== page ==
My Take on Royalty-Free Audio

When I was putting together this new site, organizing all of my royalty-free music in my portfolio was a little overwhelming. The fact that the majority of these tracks were composed and produced within the last few months alone makes it even more surprising. While my catalog is by no means as large as some of the most successful authors at AudioJungle, there is still a lot there, and all of it I’m proud of. I’ve discussed the pros and cons of this in a prior blog entry, but now that I’m a few months in, I have had a little time to reflect on the influence it has had on my composition and production…As we all know, sometimes it’s tough to stay focused on where you want to be and how you’ll get there when the circumstances of where you are take so much of your time and energy.

Currently, the most important thing for me is to stay motivated. As we all know, sometimes it’s tough to stay focused on where you want to be and how you’ll get there when the circumstances of where you are take so much of your time and energy. Composing and producing royalty free audio has given me an outlet I can take advantage of today, and a way to share and diversify my portfolio with people all over the world. The fact that a growing number of people are using works I created as part of their own productions is amazing to me. It also allows me to showcase my ability to do different types of music, from electronic, to orchestral, to acoustic. Sure, I may do some things better than others, but it’s all a learning process, and there is no better way to learn than by doing. It is my hope that someday soon my commissioned works will outnumber my royalty-free work, but until that happens, keep an eye on my AudioJungle portfolio!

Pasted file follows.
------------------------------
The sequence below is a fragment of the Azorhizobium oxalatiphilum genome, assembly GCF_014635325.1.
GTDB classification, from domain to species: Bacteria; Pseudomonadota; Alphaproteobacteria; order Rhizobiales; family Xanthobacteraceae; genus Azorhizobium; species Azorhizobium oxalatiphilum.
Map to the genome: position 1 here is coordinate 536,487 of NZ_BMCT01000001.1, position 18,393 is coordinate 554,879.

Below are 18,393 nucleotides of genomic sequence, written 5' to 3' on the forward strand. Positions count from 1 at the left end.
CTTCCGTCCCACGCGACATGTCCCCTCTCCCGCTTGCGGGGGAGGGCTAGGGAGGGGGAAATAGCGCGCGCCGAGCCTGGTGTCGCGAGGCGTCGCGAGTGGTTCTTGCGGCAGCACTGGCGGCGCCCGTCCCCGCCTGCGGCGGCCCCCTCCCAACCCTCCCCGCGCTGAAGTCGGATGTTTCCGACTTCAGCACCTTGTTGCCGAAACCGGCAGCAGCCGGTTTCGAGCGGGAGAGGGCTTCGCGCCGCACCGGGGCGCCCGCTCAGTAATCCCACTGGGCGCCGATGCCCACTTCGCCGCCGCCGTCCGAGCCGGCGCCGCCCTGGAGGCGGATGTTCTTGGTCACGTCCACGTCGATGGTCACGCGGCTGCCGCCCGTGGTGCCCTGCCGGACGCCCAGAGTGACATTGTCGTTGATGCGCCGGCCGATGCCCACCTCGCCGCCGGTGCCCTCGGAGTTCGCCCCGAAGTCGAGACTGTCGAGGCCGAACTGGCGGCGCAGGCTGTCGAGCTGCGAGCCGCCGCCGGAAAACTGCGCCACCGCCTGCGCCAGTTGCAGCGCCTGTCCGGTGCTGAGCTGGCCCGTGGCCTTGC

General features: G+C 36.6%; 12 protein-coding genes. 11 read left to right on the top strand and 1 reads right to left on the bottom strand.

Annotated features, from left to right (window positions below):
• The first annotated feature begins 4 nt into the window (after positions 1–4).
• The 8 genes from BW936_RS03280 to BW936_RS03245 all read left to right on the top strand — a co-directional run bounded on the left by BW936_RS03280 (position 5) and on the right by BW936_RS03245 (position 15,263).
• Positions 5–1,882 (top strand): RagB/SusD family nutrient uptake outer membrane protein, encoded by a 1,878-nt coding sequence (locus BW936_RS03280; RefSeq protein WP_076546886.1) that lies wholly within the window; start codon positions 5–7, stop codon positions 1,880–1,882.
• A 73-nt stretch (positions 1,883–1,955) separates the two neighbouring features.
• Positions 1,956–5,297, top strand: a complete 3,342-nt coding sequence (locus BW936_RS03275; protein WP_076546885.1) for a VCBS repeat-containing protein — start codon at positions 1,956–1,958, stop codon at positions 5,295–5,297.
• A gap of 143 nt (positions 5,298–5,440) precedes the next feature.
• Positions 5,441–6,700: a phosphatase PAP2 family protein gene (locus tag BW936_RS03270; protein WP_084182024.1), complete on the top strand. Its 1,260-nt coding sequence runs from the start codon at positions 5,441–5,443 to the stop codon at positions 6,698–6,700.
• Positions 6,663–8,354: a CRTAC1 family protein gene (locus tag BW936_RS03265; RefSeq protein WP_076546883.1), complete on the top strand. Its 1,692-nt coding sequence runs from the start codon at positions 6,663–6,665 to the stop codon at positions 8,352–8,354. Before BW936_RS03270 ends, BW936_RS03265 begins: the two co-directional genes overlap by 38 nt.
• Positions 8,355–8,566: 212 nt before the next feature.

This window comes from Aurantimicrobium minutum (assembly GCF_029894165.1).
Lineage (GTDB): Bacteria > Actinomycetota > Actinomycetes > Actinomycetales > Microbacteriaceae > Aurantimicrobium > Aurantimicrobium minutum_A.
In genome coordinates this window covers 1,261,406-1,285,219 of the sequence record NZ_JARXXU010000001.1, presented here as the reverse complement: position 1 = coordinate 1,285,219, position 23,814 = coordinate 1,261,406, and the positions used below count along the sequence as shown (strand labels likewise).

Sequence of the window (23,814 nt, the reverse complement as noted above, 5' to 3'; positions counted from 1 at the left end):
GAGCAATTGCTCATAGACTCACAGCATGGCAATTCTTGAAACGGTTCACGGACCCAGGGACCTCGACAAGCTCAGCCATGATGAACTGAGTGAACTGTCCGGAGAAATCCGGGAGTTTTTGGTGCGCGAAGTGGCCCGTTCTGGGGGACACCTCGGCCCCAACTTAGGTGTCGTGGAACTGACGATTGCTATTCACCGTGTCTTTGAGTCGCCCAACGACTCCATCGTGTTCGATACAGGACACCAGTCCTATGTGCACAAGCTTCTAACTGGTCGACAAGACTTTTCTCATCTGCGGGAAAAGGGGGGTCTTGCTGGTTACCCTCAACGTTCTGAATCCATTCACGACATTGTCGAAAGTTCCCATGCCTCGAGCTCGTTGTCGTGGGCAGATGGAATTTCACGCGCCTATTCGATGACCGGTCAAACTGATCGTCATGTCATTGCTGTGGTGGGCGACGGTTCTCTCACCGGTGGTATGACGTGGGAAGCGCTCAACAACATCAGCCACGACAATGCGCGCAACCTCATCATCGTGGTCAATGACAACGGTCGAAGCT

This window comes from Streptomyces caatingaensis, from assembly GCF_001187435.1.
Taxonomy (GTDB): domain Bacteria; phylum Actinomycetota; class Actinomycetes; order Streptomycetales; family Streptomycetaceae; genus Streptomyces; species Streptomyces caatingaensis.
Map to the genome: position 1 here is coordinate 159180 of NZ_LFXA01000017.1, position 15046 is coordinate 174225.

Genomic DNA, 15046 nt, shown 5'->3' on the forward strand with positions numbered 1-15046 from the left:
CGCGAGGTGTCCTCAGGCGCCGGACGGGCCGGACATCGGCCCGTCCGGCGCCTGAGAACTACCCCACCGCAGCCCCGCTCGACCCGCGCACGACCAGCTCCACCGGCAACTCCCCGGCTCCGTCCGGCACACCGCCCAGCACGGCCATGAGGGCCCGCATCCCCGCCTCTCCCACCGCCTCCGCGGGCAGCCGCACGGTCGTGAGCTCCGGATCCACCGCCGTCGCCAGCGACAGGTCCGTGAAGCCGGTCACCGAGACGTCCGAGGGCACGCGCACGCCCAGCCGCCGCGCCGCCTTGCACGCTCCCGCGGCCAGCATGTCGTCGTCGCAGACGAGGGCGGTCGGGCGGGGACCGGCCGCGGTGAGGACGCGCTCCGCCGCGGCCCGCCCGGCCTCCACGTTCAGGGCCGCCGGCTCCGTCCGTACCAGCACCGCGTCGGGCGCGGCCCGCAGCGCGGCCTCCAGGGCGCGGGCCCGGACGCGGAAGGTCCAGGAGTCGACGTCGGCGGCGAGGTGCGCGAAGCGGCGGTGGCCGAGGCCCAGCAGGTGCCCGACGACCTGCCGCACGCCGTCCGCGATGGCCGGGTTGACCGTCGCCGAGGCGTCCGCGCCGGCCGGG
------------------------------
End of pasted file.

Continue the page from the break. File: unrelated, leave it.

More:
– t

License Music from ProgressNotes at AudioJungle.net!

Call it “spring cleaning in July” if you must, but I’ve blown the digital dust off of some of my past compositions and featured them on AudioJungle for your licensing pleasure. I feel these pieces deserve better than being hidden on my hard drive for a rainy day, and may work perfectly now for the person in search of something unique to add to their video, film, podcast, etc. The list of exclusively available pieces is ever growing as I root through the archives, and they are available for a very, very reasonable price.

Now this whole thing is a bit of a double edged sword. While I feel like the amount of compensation I’m getting for the licensing of my works doesn’t nearly equate to what they’re worth with regard to how much time I spent on them, it is promoting both the use of original music in independently produced media (ie not illegally used popular music), and myself as a composer, producer, and artist. Missing from all of this is composing specifically to a visual, which is something I very much enjoy and prefer, but I’m hopeful that these pieces on AudioJungle will get people interested in having me do just that for their future projects.

The pieces I am putting up for sale now are mostly orchestral in nature, and I plan to stick to that format as I feel like there is always a lack of quality produced, authentic sounding orchestral music on these types of sites. Heck, I hear obviously MIDI derived scores on television all of the time, when a little more money spent on quality samples combined with a little more time spent addressing the sounds might have fooled even the most ardent of listeners. I’ve done my best to provide pieces I feel fit this criteria that also feature some character often missing in much of the sterile, synthesized material on comparable sites. While this might not garner me any “hits”, I’m hoping it will enrich people’s projects in a way that sets them apart from the rest.

Until next time…
- t

Check out my portfolio here. 
Interested in licensing my music? Click here.